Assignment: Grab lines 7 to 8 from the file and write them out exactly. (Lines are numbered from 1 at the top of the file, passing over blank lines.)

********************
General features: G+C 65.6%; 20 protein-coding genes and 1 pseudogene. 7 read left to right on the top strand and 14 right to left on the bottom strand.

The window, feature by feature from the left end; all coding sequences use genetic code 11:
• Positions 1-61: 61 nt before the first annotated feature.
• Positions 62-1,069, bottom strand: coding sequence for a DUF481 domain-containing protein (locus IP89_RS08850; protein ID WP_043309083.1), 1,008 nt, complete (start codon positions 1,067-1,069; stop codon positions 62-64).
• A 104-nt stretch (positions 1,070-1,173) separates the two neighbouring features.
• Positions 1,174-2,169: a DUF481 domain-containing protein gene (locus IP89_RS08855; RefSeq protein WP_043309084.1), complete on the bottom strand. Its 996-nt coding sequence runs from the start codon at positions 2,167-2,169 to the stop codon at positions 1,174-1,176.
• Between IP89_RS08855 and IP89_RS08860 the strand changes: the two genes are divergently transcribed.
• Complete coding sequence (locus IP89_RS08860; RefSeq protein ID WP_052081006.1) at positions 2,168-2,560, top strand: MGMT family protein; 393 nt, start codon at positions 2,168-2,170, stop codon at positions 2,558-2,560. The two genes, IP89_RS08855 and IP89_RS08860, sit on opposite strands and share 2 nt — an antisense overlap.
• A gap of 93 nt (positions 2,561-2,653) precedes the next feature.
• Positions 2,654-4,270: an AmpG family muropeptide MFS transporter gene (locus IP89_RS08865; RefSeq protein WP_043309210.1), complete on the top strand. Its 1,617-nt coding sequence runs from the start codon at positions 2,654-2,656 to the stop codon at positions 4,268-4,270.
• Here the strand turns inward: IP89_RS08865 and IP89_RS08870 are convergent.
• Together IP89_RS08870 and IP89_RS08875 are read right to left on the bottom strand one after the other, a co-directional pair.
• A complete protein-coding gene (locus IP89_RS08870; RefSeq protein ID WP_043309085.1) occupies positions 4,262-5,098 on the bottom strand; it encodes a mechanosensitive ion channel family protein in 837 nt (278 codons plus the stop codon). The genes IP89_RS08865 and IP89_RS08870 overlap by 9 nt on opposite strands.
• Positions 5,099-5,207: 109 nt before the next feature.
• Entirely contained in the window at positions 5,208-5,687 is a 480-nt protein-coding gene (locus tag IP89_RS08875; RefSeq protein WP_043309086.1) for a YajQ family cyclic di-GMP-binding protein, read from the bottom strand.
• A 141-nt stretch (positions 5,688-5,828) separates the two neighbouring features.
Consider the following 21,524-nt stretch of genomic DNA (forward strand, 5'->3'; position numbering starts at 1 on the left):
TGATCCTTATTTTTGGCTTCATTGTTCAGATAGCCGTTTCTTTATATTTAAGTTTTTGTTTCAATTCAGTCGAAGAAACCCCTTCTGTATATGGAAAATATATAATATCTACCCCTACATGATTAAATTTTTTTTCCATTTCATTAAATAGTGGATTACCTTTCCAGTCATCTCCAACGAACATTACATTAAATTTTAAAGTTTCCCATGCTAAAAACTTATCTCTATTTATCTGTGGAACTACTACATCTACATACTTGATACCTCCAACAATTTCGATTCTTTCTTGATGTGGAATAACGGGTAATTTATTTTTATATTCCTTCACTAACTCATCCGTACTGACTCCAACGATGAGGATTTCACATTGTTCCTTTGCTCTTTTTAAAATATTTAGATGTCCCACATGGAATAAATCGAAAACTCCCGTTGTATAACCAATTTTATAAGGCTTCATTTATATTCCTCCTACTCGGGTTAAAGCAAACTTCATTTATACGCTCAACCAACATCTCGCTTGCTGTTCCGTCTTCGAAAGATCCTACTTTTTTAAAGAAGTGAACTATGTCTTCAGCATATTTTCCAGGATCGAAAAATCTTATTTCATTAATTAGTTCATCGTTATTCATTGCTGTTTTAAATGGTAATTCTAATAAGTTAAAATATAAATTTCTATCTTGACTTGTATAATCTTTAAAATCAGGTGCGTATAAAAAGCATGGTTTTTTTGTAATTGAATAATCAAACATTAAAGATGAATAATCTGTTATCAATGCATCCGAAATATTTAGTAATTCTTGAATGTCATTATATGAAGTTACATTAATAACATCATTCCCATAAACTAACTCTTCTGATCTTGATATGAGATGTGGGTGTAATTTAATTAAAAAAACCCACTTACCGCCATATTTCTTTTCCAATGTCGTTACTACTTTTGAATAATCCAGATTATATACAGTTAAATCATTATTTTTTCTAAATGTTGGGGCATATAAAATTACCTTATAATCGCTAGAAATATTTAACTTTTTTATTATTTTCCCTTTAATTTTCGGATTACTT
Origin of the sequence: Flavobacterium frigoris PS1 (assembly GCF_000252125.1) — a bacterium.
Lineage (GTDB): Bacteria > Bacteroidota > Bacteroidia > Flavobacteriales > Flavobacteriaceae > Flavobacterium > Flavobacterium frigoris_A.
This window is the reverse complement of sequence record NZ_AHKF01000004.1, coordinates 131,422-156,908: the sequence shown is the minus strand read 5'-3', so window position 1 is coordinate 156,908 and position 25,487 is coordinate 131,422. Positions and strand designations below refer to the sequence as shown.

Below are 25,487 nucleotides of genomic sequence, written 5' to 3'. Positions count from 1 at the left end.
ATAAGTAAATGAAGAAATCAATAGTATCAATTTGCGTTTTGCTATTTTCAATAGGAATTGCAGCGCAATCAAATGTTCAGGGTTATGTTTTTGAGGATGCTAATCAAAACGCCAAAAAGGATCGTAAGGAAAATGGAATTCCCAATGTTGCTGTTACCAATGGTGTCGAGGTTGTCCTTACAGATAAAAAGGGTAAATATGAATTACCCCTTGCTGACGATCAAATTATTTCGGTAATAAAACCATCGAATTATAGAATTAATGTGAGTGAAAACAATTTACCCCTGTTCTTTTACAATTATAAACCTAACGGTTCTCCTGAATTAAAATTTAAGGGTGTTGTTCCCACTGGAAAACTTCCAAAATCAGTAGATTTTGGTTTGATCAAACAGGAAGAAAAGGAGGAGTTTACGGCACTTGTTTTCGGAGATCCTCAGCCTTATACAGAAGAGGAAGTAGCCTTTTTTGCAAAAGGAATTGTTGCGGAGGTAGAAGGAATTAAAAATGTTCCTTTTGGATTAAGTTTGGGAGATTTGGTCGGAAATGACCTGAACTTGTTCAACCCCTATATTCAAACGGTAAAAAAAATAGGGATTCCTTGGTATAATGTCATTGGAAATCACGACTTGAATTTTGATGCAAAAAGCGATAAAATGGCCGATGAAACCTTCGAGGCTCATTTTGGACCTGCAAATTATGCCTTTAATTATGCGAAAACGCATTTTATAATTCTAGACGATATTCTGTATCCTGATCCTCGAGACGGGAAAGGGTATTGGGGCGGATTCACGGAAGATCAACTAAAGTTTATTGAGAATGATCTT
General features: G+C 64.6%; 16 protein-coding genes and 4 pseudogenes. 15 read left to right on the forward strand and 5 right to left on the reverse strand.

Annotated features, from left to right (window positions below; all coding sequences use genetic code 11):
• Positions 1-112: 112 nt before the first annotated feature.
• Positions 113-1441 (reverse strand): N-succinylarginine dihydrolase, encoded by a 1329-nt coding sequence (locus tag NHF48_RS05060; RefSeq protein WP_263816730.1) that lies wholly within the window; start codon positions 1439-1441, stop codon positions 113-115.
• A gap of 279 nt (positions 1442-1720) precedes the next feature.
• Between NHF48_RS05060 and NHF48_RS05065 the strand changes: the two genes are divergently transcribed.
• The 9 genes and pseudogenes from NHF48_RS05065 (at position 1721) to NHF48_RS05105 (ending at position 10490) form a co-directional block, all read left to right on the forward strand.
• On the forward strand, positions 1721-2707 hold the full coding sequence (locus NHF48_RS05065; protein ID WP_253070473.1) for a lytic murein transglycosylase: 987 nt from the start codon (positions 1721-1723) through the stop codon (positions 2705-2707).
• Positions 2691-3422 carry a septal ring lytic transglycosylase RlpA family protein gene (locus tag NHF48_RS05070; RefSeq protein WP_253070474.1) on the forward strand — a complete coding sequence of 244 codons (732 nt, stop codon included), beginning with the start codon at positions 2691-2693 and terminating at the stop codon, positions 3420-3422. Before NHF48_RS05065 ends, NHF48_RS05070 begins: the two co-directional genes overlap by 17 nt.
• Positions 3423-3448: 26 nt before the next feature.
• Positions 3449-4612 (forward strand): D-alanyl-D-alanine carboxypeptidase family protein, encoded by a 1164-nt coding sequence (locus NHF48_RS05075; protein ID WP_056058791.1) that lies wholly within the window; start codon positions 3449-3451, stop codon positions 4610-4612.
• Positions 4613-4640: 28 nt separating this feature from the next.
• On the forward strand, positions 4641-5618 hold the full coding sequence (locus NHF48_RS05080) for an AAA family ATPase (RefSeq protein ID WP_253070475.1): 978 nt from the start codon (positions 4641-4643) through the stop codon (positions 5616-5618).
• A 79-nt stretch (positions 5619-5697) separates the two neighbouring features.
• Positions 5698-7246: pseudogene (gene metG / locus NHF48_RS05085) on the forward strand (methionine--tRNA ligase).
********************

• Between IP89_RS08855 and IP89_RS08860 the strand changes: the two genes are divergently transcribed.
• Complete coding sequence (locus IP89_RS08860; RefSeq protein ID WP_052081006.1) at positions 2,168-2,560, top strand: MGMT family protein; 393 nt, start codon at positions 2,168-2,170, stop codon at positions 2,558-2,560. The two genes, IP89_RS08855 and IP89_RS08860, sit on opposite strands and share 2 nt — an antisense overlap.